Fisheries biologists and local organizations in Texas work together to supplement degraded natural fish habitat in aging reservoirs with long-lasting, environmentally friendly artificial fish attractors. These fish attractors help increase the production and catch rates of popular sport fish by providing cover and food sources for a variety of fish species. Learn how to improve your catch rates by locating and targeting these fish attractors at reservoirs around the state.
As reservoirs age, natural fish habitat is degraded by siltation, loss of vegetation and breakdown of woody habitat. Without that habitat, it can be a challenge for anglers to locate fish. To supplement the degrading natural habitat, the Texas Parks and Wildlife Department’s (TPWD) Inland Fisheries division works with Friends of Reservoirs organizations and other partners to install artificial fish attractors to concentrate fish and increase angling success at reservoirs statewide.
The fish attractors placed by TPWD fisheries biologists are marked with buoys and GPS coordinates, notated on a map and made available for download on the department’s website. Website information also includes the type of fish attractors, the species they attract, and a description of the location. Anglers can use GPS in conjunction with a fish finder or simply find the spots on the map to locate these structures at more than 45 reservoirs – with new locations being added regularly.
Although many fish attractors are placed in strategic locations accessible by boat and kayak anglers, in many reservoirs fish attractors are also placed around and under fishing piers and within casting distance of the shoreline to help attract fish for shoreline anglers. Anglers can also find pier and shoreline fish attractors at several Texas State Parks, the only public waters in Texas where anglers can fish without a license.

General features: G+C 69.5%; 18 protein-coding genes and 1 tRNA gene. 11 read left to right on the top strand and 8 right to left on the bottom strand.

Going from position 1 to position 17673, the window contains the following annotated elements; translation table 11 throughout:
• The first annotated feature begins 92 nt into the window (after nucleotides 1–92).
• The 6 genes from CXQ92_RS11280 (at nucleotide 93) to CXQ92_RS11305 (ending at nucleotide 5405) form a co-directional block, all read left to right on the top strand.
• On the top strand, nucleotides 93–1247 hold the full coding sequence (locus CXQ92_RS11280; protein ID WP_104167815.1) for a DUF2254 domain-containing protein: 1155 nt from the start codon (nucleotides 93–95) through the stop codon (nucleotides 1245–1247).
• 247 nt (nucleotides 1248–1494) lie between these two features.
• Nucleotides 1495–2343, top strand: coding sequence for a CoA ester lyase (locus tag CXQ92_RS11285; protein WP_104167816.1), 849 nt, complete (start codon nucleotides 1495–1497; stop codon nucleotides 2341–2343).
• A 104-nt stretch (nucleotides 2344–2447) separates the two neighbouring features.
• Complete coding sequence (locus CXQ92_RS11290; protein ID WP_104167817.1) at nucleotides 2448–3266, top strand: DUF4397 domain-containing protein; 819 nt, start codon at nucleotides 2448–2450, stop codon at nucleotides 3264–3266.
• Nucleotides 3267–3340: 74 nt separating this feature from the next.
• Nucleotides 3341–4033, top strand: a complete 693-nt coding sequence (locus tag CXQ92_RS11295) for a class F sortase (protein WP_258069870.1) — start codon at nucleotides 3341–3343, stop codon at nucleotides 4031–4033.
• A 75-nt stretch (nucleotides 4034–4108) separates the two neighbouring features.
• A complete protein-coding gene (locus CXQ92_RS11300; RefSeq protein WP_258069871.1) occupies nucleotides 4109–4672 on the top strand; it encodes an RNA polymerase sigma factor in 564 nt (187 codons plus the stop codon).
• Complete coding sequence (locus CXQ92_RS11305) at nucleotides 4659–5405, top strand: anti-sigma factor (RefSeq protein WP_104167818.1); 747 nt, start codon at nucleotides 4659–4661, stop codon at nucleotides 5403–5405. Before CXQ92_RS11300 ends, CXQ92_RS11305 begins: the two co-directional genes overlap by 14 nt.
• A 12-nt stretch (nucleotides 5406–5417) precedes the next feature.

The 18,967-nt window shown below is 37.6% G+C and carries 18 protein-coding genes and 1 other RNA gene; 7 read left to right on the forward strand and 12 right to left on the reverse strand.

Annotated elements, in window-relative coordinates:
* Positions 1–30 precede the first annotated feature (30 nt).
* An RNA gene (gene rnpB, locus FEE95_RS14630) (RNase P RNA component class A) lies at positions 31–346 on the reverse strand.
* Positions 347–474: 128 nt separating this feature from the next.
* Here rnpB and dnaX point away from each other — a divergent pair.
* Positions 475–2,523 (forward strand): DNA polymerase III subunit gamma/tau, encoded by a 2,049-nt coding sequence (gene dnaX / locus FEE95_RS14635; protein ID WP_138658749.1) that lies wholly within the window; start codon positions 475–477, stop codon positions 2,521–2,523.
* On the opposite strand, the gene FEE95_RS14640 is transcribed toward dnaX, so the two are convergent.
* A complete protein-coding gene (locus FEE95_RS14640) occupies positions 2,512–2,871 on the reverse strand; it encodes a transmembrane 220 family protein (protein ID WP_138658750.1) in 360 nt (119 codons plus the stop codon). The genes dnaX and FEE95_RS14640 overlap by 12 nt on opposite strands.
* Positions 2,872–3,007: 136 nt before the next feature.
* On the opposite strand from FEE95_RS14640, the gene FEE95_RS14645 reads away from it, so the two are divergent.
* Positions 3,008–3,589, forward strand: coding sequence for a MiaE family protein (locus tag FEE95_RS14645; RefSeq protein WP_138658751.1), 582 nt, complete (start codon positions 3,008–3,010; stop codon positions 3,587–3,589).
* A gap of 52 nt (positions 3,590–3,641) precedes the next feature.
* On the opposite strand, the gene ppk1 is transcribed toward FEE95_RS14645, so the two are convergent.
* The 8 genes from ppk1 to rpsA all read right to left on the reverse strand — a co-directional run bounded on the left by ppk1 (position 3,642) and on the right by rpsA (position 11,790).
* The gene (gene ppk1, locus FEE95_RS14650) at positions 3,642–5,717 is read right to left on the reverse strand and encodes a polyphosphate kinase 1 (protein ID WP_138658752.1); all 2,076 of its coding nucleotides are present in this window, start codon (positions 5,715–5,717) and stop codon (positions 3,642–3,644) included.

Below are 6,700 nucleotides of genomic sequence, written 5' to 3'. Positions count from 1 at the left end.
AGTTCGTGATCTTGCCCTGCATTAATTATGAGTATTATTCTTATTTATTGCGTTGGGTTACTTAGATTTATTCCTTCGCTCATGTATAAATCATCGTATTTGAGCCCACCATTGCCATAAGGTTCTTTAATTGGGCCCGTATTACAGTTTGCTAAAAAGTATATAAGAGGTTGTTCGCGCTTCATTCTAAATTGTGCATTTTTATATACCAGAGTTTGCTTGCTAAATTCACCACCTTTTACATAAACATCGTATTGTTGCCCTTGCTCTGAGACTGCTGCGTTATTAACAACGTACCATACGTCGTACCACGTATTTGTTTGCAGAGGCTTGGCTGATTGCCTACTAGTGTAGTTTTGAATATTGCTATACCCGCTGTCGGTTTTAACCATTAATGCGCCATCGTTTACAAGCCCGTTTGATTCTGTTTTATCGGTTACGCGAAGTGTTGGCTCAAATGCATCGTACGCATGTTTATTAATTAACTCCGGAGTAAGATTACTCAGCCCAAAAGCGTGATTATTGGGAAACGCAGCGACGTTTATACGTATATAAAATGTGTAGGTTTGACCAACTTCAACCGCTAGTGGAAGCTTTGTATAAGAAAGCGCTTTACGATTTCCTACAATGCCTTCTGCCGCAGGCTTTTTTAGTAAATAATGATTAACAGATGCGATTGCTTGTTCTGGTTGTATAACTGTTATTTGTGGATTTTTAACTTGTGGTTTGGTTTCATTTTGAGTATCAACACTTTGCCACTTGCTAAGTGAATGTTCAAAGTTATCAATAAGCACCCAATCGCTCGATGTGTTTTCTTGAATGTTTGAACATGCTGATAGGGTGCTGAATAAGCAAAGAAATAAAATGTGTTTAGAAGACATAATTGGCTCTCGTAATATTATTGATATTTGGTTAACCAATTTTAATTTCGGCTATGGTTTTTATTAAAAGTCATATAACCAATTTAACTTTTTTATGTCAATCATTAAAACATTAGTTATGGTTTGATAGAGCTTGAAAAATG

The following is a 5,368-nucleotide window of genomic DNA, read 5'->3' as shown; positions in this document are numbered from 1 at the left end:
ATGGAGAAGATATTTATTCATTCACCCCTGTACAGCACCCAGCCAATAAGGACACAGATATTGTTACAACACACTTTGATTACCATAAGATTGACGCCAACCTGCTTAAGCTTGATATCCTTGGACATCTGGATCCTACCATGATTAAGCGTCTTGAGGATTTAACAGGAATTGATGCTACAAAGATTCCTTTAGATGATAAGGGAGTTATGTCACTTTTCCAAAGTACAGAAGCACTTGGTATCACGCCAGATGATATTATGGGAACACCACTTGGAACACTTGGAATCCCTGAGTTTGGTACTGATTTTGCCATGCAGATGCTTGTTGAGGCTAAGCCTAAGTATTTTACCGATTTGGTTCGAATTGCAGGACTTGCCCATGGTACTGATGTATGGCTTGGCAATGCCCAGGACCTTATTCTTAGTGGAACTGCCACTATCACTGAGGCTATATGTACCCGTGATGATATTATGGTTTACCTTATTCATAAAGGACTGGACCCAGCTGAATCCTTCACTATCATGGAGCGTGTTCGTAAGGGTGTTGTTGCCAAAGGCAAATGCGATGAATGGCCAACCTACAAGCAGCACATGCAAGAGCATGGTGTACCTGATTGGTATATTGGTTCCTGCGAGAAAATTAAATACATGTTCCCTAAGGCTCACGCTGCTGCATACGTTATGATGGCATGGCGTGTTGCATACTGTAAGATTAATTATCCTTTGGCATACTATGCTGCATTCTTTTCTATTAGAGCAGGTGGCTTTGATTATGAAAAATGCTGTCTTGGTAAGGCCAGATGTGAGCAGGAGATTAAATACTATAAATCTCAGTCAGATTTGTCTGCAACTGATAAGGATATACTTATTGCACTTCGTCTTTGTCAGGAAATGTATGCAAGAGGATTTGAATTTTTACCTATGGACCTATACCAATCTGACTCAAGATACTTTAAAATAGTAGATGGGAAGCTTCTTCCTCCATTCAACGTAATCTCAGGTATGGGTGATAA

Artificial fish attractors come in a variety of shapes and materials to benefit different fish species. The majority of the fish attractors placed in Texas reservoirs are commercially produced structures made from recycled PVC and plastics, but in some cases fisheries biologists construct custom structures from found or donated materials like buckets, concrete, PVC pipe, plastic tubing and recycled Christmas trees and brush. Each structure is unique in its design, height and complexity of limbs providing cover for fish ranging in size from small bait fish to larger bass, crappie and catfishes.
By comparing creel surveys conducted before and after placing the artificial structures, fisheries biologists found a substantial increase in the amount of sport fish being caught by anglers. Anglers can use the species descriptions on the TPWD website to tailor their bait and lure choices and increase their chances of success even further.
Anglers can also support the expansion of habitat enhancement in other Texas reservoirs. Every purchase of a TX fishing license provides funding to pay for these materials.